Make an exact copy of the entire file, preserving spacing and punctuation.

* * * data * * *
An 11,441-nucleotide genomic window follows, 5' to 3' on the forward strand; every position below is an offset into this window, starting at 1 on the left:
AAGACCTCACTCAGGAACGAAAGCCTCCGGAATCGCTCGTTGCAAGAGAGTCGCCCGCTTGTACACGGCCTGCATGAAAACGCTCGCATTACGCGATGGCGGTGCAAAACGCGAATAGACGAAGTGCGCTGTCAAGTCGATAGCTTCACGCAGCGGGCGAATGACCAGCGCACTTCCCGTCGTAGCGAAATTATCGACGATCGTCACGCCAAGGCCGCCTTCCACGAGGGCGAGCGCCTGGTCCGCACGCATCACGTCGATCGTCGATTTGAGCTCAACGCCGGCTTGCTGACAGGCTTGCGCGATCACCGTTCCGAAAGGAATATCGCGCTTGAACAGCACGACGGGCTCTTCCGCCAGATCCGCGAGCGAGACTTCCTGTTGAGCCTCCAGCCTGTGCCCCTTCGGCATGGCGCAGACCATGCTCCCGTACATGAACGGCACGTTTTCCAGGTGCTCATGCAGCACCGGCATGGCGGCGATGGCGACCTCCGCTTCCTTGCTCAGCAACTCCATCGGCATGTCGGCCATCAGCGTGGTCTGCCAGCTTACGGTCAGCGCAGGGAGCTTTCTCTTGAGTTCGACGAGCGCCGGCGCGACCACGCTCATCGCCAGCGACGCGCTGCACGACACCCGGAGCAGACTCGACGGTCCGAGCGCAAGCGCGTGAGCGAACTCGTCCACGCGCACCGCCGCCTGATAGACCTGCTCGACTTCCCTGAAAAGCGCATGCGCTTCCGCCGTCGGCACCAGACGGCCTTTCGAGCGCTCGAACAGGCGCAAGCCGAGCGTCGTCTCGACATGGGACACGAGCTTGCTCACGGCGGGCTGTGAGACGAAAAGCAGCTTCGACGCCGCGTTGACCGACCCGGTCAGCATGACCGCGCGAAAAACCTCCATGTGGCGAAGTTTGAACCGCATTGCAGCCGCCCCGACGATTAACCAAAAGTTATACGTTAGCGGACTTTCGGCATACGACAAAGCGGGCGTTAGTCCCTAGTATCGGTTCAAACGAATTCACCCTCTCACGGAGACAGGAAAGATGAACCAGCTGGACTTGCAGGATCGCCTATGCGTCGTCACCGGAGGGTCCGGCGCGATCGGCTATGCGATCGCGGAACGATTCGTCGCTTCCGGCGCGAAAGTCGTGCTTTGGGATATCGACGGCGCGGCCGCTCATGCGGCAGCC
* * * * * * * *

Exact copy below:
An 11,441-nucleotide genomic window follows, 5' to 3' on the forward strand; every position below is an offset into this window, starting at 1 on the left:
AAGACCTCACTCAGGAACGAAAGCCTCCGGAATCGCTCGTTGCAAGAGAGTCGCCCGCTTGTACACGGCCTGCATGAAAACGCTCGCATTACGCGATGGCGGTGCAAAACGCGAATAGACGAAGTGCGCTGTCAAGTCGATAGCTTCACGCAGCGGGCGAATGACCAGCGCACTTCCCGTCGTAGCGAAATTATCGACGATCGTCACGCCAAGGCCGCCTTCCACGAGGGCGAGCGCCTGGTCCGCACGCATCACGTCGATCGTCGATTTGAGCTCAACGCCGGCTTGCTGACAGGCTTGCGCGATCACCGTTCCGAAAGGAATATCGCGCTTGAACAGCACGACGGGCTCTTCCGCCAGATCCGCGAGCGAGACTTCCTGTTGAGCCTCCAGCCTGTGCCCCTTCGGCATGGCGCAGACCATGCTCCCGTACATGAACGGCACGTTTTCCAGGTGCTCATGCAGCACCGGCATGGCGGCGATGGCGACCTCCGCTTCCTTGCTCAGCAACTCCATCGGCATGTCGGCCATCAGCGTGGTCTGCCAGCTTACGGTCAGCGCAGGGAGCTTTCTCTTGAGTTCGACGAGCGCCGGCGCGACCACGCTCATCGCCAGCGACGCGCTGCACGACACCCGGAGCAGACTCGACGGTCCGAGCGCAAGCGCGTGAGCGAACTCGTCCACGCGCACCGCCGCCTGATAGACCTGCTCGACTTCCCTGAAAAGCGCATGCGCTTCCGCCGTCGGCACCAGACGGCCTTTCGAGCGCTCGAACAGGCGCAAGCCGAGCGTCGTCTCGACATGGGACACGAGCTTGCTCACGGCGGGCTGTGAGACGAAAAGCAGCTTCGACGCCGCGTTGACCGACCCGGTCAGCATGACCGCGCGAAAAACCTCCATGTGGCGAAGTTTGAACCGCATTGCAGCCGCCCCGACGATTAACCAAAAGTTATACGTTAGCGGACTTTCGGCATACGACAAAGCGGGCGTTAGTCCCTAGTATCGGTTCAAACGAATTCACCCTCTCACGGAGACAGGAAAGATGAACCAGCTGGACTTGCAGGATCGCCTATGCGTCGTCACCGGAGGGTCCGGCGCGATCGGCTATGCGATCGCGGAACGATTCGTCGCTTCCGGCGCGAAAGTCGTGCTTTGGGATATCGACGGCGCGGCCGCTCATGCGGCAGCC